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Richard Wilbur, Pulitzer Prize-winning poet, dies at 96

Richard Wilbur
BELMONT: Richard Wilbur, the Pulitzer Prize-winning poet and translator who intrigued and delighted generations of readers and theatergoers through his rhyming editions of Moliere and his own verse on memory, writing and nature, died. He was 96.
Wilbur died Saturday night in Belmont, Massachusetts, with his family by his side, according to friend and fellow poet, Dana Gioia.
The US poet laureate in 1987-88, Wilbur was often cited as an heir to Robert Frost and other New England writers and was the rare versifier to enjoy a following beyond the poetry community. He was regarded — not always favorably — as a leading “formalist,” a master of old-fashioned meter and language who resisted contemporary trends. Wilbur was also known for his translations, especially of Moliere, Racine and other French playwrights. His playful, rhyming couplets of Moliere’s “Tartuffe” and “The Misanthrope” were often called the definitive editions of those classic 17th-century satires.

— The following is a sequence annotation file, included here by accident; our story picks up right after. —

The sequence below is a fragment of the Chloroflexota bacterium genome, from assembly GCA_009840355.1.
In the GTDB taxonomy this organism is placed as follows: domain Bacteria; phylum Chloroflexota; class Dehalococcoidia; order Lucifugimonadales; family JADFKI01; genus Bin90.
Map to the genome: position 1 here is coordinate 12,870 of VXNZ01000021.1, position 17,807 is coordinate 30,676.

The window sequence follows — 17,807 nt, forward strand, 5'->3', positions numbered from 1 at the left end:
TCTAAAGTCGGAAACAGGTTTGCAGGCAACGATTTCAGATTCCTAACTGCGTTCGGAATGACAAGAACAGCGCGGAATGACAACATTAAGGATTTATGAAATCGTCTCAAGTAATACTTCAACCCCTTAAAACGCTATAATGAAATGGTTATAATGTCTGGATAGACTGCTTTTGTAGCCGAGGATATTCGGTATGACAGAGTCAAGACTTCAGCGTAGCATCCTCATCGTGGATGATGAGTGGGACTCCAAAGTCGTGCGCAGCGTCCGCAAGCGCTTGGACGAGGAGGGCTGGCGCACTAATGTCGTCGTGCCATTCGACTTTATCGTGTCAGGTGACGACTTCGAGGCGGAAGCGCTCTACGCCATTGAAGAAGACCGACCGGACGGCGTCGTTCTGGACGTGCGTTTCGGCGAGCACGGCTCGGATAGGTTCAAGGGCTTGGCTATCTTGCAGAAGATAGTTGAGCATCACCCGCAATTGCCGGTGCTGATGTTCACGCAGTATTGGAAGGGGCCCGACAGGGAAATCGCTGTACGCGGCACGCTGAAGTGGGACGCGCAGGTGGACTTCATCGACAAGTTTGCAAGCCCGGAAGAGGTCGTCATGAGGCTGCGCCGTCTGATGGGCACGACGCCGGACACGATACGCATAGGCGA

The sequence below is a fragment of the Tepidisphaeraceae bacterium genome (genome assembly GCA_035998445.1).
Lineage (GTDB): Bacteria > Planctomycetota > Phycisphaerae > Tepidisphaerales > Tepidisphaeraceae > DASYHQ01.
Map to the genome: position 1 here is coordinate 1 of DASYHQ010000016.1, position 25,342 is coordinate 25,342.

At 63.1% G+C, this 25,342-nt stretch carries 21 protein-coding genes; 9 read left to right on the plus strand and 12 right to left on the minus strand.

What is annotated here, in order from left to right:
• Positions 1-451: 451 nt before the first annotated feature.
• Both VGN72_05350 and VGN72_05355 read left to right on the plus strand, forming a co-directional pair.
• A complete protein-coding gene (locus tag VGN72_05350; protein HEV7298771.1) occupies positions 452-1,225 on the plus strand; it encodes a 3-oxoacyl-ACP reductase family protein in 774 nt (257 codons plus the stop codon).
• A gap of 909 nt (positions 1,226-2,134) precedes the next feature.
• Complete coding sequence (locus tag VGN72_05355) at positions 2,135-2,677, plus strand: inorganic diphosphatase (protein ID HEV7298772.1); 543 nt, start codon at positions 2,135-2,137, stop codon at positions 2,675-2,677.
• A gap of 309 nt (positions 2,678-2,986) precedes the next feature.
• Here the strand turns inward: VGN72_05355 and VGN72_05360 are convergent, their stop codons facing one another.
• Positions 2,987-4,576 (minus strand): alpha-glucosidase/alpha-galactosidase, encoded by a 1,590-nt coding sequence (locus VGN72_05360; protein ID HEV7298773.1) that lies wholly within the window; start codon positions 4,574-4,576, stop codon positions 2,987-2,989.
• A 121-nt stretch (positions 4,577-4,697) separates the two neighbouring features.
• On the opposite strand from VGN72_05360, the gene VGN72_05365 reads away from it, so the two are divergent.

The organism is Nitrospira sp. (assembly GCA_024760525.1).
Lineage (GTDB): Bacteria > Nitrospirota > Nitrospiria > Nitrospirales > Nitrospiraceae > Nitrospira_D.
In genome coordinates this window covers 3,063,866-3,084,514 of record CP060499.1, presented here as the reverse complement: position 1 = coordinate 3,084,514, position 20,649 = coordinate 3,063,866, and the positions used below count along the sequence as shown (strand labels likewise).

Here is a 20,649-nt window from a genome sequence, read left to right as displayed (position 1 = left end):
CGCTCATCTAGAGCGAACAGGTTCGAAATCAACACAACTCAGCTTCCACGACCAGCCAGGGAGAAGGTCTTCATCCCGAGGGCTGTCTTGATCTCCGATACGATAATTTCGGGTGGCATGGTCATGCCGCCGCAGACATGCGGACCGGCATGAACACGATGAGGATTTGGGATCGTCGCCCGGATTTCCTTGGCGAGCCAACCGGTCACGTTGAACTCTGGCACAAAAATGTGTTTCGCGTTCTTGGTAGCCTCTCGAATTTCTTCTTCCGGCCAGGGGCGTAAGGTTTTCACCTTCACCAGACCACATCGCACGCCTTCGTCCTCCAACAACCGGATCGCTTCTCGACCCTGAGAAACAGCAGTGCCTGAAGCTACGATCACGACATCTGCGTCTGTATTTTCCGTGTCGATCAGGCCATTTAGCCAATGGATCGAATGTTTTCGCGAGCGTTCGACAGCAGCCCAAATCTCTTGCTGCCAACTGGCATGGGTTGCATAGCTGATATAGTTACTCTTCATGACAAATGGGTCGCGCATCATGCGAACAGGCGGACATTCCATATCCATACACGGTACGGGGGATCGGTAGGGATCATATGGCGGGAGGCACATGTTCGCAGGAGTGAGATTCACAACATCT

“Moliere has had no better American friend than the poet Richard Wilbur,” The New York Times’ Frank Rich wrote in 1982. “Mr. Wilbur’s lighter-than-air verse upholds the idiom and letter of Moliere, yet it also satisfies the demands of the stage.”
Wilbur’s expertise in French literature eventually brought him to Broadway as a lyricist for Leonard Bernstein’s production of Voltaire’s “Candide,” which premiered in 1956. Numerous other writers, including Dorothy Parker and James Agee, had been unable to get along with the demanding team of Bernstein and Lillian Hellman.

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